Adding training services specifically for the grooming experience is an extremely easy and profitable addition to grooming salons. Simple training services offer benefits for the dogs, their owners, and the grooming staff. Dog trainers and veterinarians are consistently looking to refer clients to salons that are able to offer dogs the benefit of a low-stress experience. Becoming such a salon is easier than it sounds. The following is a list of training exercises which are simple for employees to learn and can be provided as a quick (and profitable) add-on service. All of the training services use treats, which can be purchased by the salon in bulk or can be sold retail to the client as part of the package.
1. Socialization Days
for new puppies, first time dogs, or nervous dogs that are unable to be groomed.
Cost: $5-$10 more than the regional price of daycare. In the Midwest it comes out to about $35. Includes time with the groomer, 3 hours of socialization, a food toy or bully stick & treats along the way. $15 extra if the nails are able to be clipped/grinded.
Total time for groomer: 10 minutes.
Very young puppies should never be turned away! I’ve heard from too many owners that they were told to bring their 4-6 month old double-coated dog back for grooming once the adult coat came in. Every new client should be offered and encouraged to bring their dog for socialization days. This is great for dogs that are dropped off but end up being too nervous or aggressive to groom as well. Offering to work with the dog for the day will gain higher customer satisfaction than simply calling to tell the owner the dog can’t be groomed. It also allows the groomer to regain some commission from the experience instead of losing out on the spot.
During socialization days, the dog should be kenneled or put in an x-pen where it can watch and listen to the other dogs being groomed. The kennel or pen should have a comfy bed and be big enough for the dog to easily turn around and lie down in. If the dog is a large or giant breed, using a no-chew tether is another great option. The dog should be in view of at least one groomer at all times and if possible, also in view of clients coming in to make it easier to sell the service. If the dog is showing extreme signs of fear such as growling or expressing anal glands, keeping them in a kennel is safest for everyone.
During the day, the dog should be offered a tablespoon or two of braunschweiger in a food toy (customers may have peanut allergies so avoid peanut butter) or a bully stick to chew on. The dog should be taken over to the grooming table and offered treats and a few minutes of brushing. The groomer should take a few more minutes to pick up the dogs feet, put a muzzle on and off, check the dog’s mouth and ears and practice turning the dog each direction. Using grooming wipes on the face, ears, tail and feet is a nice tactile experience for the dog and a wonderful visual for a client who is watching. Small, meaty, training treats should be offered after each exercise and a note should be made if the dog readily ate the treats or not. If the dog is willing to sit or lie down when asked they should be rewarded and another note should be made.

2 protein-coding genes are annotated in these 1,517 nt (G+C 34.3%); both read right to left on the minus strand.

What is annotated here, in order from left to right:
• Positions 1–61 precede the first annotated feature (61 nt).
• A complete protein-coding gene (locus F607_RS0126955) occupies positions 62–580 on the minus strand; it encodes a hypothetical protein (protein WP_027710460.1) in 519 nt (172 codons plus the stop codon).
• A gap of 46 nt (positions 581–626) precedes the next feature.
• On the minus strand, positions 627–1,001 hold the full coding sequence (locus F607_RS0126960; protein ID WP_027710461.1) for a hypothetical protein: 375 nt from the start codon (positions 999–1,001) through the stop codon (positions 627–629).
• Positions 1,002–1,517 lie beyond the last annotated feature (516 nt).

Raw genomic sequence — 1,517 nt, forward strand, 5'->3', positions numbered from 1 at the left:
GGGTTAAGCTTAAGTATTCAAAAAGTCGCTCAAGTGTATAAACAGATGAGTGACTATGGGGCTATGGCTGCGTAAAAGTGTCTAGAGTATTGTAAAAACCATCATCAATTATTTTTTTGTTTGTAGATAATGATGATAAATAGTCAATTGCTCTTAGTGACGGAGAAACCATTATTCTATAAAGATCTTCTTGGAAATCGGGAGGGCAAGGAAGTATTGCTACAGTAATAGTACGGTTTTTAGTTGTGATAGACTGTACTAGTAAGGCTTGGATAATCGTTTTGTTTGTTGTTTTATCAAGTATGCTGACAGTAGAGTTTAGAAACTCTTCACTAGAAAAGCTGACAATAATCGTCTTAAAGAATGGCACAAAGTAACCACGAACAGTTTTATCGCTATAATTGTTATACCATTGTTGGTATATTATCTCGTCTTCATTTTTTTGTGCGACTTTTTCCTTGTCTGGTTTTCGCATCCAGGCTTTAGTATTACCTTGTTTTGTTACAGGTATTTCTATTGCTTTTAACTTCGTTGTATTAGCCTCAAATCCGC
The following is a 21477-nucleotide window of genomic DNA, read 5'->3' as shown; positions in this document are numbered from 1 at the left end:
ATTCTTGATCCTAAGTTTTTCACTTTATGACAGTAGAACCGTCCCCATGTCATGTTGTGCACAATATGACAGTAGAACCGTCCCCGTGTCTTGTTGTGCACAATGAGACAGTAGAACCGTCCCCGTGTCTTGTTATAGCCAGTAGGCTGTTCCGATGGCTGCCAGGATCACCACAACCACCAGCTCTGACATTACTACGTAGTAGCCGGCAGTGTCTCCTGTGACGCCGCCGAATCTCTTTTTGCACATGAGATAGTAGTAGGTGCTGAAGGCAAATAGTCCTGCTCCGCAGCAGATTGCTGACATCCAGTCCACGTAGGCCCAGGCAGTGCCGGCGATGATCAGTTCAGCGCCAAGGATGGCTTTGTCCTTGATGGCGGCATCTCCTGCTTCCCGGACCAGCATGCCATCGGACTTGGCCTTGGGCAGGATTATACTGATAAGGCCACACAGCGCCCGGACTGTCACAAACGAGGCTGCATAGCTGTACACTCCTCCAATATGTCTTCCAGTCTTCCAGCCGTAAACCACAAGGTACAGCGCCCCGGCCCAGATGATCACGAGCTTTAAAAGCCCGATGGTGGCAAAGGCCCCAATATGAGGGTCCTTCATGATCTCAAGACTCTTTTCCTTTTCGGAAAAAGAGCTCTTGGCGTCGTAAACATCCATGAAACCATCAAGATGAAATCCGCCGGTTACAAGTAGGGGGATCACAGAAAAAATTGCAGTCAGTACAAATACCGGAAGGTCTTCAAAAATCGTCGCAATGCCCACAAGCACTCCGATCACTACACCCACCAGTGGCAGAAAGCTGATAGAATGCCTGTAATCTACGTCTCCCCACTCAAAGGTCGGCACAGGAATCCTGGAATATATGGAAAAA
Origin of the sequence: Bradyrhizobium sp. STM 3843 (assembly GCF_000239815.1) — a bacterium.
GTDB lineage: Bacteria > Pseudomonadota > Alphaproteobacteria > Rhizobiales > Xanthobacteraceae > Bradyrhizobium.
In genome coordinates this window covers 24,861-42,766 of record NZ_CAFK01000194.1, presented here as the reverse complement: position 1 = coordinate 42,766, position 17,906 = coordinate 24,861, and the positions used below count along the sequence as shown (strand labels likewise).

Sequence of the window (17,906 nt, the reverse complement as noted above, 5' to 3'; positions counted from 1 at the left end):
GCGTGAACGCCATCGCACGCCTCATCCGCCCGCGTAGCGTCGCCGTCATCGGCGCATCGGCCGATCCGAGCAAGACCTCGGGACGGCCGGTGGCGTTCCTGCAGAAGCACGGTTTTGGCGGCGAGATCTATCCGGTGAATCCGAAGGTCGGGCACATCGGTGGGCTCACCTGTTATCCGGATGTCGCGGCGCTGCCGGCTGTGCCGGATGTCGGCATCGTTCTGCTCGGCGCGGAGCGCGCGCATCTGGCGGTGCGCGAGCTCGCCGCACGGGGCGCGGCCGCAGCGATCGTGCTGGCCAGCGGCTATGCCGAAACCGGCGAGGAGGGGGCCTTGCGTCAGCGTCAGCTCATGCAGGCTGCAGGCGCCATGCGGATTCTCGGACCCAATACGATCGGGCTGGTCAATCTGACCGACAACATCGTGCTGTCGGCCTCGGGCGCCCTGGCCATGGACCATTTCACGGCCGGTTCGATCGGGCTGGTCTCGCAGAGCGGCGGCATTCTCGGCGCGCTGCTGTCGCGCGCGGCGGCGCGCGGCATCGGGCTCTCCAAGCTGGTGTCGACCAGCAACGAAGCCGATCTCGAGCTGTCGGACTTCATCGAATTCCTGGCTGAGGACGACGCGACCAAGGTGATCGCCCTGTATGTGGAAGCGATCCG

When the owner arrives, let them know which signs of stress the dog is exhibiting (heavy panting, barking, whining, shying away, not eating, etc.) and whether or not they need to do another socialization day or if the dog is ready to try grooming. If the dog or puppy showed no signs of stress, let them know that too. If the dog is in-between stages, offer another socialization day with nail trimming and/or a bath and blow out without trimming. Continue to offer this service, adding an extra aspect of the grooming process each time until the dog is able to tolerate being fully groomed.
2. AKC CGC/Therapy Dog Practice–
Owners who would like practice for their dog to pass the AKC Canine Good Citizenship test or work towards a therapy dog certification.
Cost: $15. Extra for tooth brushing and nail trimming if the dog isn’t being fully groomed.